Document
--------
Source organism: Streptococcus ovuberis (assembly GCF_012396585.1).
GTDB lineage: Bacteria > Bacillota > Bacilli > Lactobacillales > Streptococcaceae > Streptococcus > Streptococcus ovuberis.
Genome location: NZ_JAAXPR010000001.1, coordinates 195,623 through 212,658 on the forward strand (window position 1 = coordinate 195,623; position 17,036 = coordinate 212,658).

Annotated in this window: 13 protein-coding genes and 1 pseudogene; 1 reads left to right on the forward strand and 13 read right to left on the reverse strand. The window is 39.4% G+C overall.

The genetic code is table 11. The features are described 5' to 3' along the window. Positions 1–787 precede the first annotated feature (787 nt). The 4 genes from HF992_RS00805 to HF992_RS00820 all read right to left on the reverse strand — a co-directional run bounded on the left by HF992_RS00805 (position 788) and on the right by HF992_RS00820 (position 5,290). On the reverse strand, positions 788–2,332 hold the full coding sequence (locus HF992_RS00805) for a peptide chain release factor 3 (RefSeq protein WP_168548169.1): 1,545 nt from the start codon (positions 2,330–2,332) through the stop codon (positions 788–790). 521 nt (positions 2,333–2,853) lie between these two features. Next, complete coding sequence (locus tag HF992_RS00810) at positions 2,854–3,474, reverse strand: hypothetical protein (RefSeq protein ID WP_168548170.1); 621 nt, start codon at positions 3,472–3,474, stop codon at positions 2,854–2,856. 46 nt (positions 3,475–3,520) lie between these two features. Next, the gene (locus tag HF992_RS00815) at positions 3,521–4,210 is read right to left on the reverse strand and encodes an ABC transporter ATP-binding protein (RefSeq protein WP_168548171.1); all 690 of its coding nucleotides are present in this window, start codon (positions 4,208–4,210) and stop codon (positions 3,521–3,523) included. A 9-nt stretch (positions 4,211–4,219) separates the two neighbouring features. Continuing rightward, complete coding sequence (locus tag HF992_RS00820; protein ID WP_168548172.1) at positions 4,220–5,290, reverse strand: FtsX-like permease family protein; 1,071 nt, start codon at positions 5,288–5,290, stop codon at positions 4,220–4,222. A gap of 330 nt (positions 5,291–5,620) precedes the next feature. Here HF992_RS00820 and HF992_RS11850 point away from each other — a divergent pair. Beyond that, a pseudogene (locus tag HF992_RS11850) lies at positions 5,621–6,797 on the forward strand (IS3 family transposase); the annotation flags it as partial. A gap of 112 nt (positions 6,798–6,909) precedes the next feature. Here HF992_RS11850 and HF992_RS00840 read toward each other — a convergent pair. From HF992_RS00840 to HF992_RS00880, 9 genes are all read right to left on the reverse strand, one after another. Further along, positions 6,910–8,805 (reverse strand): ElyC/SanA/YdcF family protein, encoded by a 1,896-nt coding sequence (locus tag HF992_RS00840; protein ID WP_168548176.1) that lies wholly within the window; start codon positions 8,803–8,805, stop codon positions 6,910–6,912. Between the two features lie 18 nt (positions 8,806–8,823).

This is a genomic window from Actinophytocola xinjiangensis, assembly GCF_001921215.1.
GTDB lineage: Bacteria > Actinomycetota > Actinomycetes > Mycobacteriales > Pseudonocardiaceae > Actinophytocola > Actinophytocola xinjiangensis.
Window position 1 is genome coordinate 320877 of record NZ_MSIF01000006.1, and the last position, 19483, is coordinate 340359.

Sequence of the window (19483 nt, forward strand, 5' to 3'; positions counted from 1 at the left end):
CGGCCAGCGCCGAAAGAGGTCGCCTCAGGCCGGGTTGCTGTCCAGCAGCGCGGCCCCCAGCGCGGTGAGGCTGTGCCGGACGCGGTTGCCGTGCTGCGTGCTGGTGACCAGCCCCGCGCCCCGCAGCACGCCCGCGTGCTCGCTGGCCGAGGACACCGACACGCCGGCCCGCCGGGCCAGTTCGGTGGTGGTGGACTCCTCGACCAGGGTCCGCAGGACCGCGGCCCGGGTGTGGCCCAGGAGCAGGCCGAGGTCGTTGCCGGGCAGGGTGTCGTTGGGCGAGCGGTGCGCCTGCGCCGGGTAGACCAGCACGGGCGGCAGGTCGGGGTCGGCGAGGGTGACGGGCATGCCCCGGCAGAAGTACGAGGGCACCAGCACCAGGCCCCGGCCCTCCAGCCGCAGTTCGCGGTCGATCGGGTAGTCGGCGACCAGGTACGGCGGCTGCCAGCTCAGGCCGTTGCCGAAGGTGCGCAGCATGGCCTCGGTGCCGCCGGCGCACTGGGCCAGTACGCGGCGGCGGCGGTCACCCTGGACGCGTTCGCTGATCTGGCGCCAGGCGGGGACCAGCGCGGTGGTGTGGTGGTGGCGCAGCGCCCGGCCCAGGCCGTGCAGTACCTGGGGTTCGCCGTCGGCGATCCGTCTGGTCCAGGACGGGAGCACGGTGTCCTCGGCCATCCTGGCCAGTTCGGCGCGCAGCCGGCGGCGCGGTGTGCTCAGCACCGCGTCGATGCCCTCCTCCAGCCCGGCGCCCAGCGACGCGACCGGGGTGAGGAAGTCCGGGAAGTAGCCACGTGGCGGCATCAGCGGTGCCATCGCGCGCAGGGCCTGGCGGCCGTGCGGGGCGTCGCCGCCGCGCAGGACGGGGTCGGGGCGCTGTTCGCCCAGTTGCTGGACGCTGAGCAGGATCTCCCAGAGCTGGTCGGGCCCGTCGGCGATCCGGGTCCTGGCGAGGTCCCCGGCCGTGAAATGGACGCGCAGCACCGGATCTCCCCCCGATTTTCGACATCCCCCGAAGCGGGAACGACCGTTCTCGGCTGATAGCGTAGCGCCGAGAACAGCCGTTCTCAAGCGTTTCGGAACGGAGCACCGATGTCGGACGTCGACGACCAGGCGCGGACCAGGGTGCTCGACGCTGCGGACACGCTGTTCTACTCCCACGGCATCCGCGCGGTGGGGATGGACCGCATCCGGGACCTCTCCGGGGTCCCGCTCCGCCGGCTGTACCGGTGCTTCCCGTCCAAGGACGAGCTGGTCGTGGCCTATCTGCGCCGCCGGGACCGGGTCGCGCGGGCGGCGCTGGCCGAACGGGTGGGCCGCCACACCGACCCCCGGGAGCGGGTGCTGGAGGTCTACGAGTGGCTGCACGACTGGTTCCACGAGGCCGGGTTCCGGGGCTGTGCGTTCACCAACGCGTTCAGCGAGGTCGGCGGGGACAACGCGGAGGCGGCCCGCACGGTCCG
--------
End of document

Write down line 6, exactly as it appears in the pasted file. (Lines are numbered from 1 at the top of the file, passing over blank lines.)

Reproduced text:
This is a genomic window from Actinophytocola xinjiangensis, assembly GCF_001921215.1.